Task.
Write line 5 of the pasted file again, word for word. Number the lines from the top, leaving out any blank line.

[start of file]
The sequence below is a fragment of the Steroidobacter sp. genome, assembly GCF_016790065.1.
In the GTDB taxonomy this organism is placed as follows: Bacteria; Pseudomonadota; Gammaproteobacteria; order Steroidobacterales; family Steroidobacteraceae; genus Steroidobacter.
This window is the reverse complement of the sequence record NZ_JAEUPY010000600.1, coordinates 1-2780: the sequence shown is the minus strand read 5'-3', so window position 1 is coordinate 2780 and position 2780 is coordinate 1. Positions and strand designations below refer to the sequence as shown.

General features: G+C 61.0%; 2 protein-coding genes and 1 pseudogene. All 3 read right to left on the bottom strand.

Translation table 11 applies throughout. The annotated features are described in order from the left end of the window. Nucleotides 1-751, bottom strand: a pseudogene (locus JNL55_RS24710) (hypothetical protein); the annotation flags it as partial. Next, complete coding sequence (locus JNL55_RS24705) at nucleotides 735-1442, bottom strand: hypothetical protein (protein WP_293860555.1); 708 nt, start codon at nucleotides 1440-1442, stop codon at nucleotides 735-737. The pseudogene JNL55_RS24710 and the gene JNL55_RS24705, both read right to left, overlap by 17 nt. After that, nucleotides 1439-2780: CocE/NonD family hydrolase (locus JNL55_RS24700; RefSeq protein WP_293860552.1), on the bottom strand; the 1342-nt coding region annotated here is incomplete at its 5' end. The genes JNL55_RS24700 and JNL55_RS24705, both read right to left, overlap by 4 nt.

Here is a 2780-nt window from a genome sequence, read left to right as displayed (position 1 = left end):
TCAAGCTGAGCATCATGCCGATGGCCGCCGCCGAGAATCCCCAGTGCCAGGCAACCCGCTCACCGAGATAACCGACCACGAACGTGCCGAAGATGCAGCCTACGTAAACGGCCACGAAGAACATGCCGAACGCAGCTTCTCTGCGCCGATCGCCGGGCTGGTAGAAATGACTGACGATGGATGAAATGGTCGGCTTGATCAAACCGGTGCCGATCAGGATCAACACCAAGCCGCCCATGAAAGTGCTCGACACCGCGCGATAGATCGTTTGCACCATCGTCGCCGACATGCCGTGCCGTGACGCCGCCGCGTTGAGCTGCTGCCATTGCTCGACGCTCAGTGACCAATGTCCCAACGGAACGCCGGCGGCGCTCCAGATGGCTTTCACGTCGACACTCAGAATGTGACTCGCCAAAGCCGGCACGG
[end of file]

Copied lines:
Translation table 11 applies throughout. The annotated features are described in order from the left end of the window. Nucleotides 1-751, bottom strand: a pseudogene (locus JNL55_RS24710) (hypothetical protein); the annotation flags it as partial. Next, complete coding sequence (locus JNL55_RS24705) at nucleotides 735-1442, bottom strand: hypothetical protein (protein WP_293860555.1); 708 nt, start codon at nucleotides 1440-1442, stop codon at nucleotides 735-737. The pseudogene JNL55_RS24710 and the gene JNL55_RS24705, both read right to left, overlap by 17 nt. After that, nucleotides 1439-2780: CocE/NonD family hydrolase (locus JNL55_RS24700; RefSeq protein WP_293860552.1), on the bottom strand; the 1342-nt coding region annotated here is incomplete at its 5' end. The genes JNL55_RS24700 and JNL55_RS24705, both read right to left, overlap by 4 nt.